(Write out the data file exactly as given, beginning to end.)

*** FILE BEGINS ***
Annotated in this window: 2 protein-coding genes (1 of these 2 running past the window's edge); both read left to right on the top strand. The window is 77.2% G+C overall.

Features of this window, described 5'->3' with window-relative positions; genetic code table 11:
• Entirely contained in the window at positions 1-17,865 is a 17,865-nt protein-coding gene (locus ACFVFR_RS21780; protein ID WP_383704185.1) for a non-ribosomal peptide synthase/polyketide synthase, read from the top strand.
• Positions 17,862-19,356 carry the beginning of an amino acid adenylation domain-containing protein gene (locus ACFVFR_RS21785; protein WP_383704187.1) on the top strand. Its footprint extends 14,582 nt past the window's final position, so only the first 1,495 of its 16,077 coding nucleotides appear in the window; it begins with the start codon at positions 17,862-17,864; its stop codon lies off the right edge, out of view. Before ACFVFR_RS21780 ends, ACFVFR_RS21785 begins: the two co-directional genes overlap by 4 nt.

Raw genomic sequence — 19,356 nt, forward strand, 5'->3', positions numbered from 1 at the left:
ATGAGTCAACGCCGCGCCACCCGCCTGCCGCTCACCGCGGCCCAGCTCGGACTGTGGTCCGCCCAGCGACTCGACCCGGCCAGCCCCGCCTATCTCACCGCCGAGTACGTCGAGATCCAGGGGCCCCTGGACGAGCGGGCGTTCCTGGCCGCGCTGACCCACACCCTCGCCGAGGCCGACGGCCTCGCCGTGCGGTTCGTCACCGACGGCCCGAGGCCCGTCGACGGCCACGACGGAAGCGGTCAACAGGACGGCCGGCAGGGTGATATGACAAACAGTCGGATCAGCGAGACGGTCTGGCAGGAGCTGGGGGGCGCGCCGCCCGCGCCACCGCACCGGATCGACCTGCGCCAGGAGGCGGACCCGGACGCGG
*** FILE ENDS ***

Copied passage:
Annotated in this window: 2 protein-coding genes (1 of these 2 running past the window's edge); both read left to right on the top strand. The window is 77.2% G+C overall.

Features of this window, described 5'->3' with window-relative positions; genetic code table 11:
• Entirely contained in the window at positions 1-17,865 is a 17,865-nt protein-coding gene (locus ACFVFR_RS21780; protein ID WP_383704185.1) for a non-ribosomal peptide synthase/polyketide synthase, read from the top strand.
• Positions 17,862-19,356 carry the beginning of an amino acid adenylation domain-containing protein gene (locus ACFVFR_RS21785; protein WP_383704187.1) on the top strand. Its footprint extends 14,582 nt past the window's final position, so only the first 1,495 of its 16,077 coding nucleotides appear in the window; it begins with the start codon at positions 17,862-17,864; its stop codon lies off the right edge, out of view. Before ACFVFR_RS21780 ends, ACFVFR_RS21785 begins: the two co-directional genes overlap by 4 nt.

Raw genomic sequence — 19,356 nt, forward strand, 5'->3', positions numbered from 1 at the left:
ATGAGTCAACGCCGCGCCACCCGCCTGCCGCTCACCGCGGCCCAGCTCGGACTGTGGTCCGCCCAGCGACTCGACCCGGCCAGCCCCGCCTATCTCACCGCCGAGTACGTCGAGATCCAGGGGCCCCTGGACGAGCGGGCGTTCCTGGCCGCGCTGACCCACACCCTCGCCGAGGCCGACGGCCTCGCCGTGCGGTTCGTCACCGACGGCCCGAGGCCCGTCGACGGCCACGACGGAAGCGGTCAACAGGACGGCCGGCAGGGTGATATGACAAACAGTCGGATCAGCGAGACGGTCTGGCAGGAGCTGGGGGGCGCGCCGCCCGCGCCACCGCACCGGATCGACCTGCGCCAGGAGGCGGACCCGGACGCGG